The full 7th Circuit Court of Appeals handed down a landmark ruling on Tuesday that the 1964 Civil Rights Act protects LGBT employees from workplace discrimination.
Read the ruling HERE.
The decision by the full 7th U.S. Circuit Court of Appeals in Chicago comes just three weeks after a three-judge panel in Atlanta ruled the opposite, saying employers aren’t prohibited from discriminating against employees based on sexual orientation.
It also comes as President Donald Trump’s administration has begun setting its own policies on LGBT rights. Late in January, the White House declared Trump would enforce an Obama administration order barring companies that do federal work from workplace discrimination on the basis of sexual identity. But in February, it revoked guidance on transgender students’ use of public school bathrooms, deferring to states.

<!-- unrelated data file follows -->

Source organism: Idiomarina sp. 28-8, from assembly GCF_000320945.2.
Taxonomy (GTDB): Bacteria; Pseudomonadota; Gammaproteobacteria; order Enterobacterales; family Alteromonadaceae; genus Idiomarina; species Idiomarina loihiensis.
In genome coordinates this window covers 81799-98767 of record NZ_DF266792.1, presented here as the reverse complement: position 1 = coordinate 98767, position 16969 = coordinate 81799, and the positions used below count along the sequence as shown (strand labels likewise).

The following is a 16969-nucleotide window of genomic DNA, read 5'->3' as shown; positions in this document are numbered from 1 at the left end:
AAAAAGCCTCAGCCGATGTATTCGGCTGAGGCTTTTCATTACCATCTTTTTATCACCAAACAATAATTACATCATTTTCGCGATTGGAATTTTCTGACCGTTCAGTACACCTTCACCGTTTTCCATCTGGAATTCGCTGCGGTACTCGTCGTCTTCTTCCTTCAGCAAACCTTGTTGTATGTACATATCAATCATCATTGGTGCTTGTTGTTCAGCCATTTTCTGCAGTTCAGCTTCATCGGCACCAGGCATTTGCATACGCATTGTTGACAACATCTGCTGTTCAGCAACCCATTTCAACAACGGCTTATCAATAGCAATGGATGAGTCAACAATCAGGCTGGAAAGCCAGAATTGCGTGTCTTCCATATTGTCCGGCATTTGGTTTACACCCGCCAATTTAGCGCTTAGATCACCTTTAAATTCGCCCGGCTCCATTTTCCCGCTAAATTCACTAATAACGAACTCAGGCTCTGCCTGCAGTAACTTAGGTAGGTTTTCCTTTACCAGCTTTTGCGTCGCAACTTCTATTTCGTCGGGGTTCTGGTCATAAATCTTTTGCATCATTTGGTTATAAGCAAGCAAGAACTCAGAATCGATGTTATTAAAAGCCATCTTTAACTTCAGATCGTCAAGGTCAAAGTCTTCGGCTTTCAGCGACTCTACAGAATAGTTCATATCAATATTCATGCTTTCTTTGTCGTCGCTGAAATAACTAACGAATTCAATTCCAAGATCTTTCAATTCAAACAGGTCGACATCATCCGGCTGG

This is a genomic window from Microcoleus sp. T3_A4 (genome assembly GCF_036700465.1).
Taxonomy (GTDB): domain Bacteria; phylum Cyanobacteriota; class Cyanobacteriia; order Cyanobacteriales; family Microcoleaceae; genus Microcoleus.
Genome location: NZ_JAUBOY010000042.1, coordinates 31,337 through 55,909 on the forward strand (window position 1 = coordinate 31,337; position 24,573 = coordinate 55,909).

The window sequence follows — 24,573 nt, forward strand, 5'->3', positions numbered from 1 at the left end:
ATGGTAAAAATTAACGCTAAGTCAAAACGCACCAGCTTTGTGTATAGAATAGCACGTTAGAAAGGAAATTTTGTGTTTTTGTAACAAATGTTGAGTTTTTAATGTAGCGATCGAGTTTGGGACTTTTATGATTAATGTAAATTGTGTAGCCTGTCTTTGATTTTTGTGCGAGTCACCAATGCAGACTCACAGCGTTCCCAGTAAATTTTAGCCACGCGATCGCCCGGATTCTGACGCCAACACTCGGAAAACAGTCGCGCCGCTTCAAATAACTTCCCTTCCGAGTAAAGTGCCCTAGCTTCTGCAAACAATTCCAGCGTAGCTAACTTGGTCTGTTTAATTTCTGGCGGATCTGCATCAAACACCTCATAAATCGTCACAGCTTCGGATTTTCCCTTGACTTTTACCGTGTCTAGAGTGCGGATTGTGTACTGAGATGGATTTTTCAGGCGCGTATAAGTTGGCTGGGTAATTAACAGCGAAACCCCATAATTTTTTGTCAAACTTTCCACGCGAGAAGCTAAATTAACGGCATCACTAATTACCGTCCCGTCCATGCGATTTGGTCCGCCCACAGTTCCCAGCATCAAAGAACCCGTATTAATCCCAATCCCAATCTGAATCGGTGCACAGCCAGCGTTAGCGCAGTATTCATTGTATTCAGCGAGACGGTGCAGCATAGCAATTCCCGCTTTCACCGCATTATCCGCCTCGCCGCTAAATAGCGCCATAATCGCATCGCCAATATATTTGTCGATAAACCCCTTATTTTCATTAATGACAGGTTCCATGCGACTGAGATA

The case stems from a lawsuit by Indiana teacher Kimberly Hively alleging that the Ivy Tech Community College in South Bend didn’t hire her full time because she is a lesbian.
Hively said she agreed to bring the case because she felt she was being “bullied.”
The case is likely headed to the Supreme Court.
The case was appealed to the full 7th Circuit after they upheld a lower court ruling last August:
Hively spoke out last August after the ruling.
The AP notes that the 7th Circuit is considered a very conservative court, with 8 of the 11 judges appointed by Republican presidents.
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